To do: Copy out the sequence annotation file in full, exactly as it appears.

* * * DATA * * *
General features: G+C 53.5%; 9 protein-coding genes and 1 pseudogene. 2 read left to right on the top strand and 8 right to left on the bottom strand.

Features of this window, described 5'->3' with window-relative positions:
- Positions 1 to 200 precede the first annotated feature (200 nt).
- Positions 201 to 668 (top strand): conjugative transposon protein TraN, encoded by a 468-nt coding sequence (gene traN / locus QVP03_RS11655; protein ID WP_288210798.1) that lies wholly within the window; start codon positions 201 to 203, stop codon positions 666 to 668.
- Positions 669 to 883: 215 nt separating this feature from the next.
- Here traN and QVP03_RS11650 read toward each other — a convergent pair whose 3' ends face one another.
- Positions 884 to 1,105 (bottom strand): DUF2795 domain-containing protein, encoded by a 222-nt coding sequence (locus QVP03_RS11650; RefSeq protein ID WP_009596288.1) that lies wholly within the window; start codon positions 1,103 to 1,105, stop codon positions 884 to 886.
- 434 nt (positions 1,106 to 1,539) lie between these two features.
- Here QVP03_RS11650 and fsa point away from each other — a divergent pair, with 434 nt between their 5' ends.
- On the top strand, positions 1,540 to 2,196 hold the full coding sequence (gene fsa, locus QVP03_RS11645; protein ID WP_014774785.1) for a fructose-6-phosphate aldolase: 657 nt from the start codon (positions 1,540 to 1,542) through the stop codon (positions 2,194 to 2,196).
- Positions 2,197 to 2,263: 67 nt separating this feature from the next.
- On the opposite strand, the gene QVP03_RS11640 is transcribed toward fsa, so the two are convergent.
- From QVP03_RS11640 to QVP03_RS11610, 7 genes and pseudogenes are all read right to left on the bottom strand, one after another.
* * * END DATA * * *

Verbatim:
General features: G+C 53.5%; 9 protein-coding genes and 1 pseudogene. 2 read left to right on the top strand and 8 right to left on the bottom strand.

Features of this window, described 5'->3' with window-relative positions:
- Positions 1 to 200 precede the first annotated feature (200 nt).
- Positions 201 to 668 (top strand): conjugative transposon protein TraN, encoded by a 468-nt coding sequence (gene traN / locus QVP03_RS11655; protein ID WP_288210798.1) that lies wholly within the window; start codon positions 201 to 203, stop codon positions 666 to 668.
- Positions 669 to 883: 215 nt separating this feature from the next.
- Here traN and QVP03_RS11650 read toward each other — a convergent pair whose 3' ends face one another.
- Positions 884 to 1,105 (bottom strand): DUF2795 domain-containing protein, encoded by a 222-nt coding sequence (locus QVP03_RS11650; RefSeq protein ID WP_009596288.1) that lies wholly within the window; start codon positions 1,103 to 1,105, stop codon positions 884 to 886.
- 434 nt (positions 1,106 to 1,539) lie between these two features.
- Here QVP03_RS11650 and fsa point away from each other — a divergent pair, with 434 nt between their 5' ends.
- On the top strand, positions 1,540 to 2,196 hold the full coding sequence (gene fsa, locus QVP03_RS11645; protein ID WP_014774785.1) for a fructose-6-phosphate aldolase: 657 nt from the start codon (positions 1,540 to 1,542) through the stop codon (positions 2,194 to 2,196).
- Positions 2,197 to 2,263: 67 nt separating this feature from the next.
- On the opposite strand, the gene QVP03_RS11640 is transcribed toward fsa, so the two are convergent.
- From QVP03_RS11640 to QVP03_RS11610, 7 genes and pseudogenes are all read right to left on the bottom strand, one after another.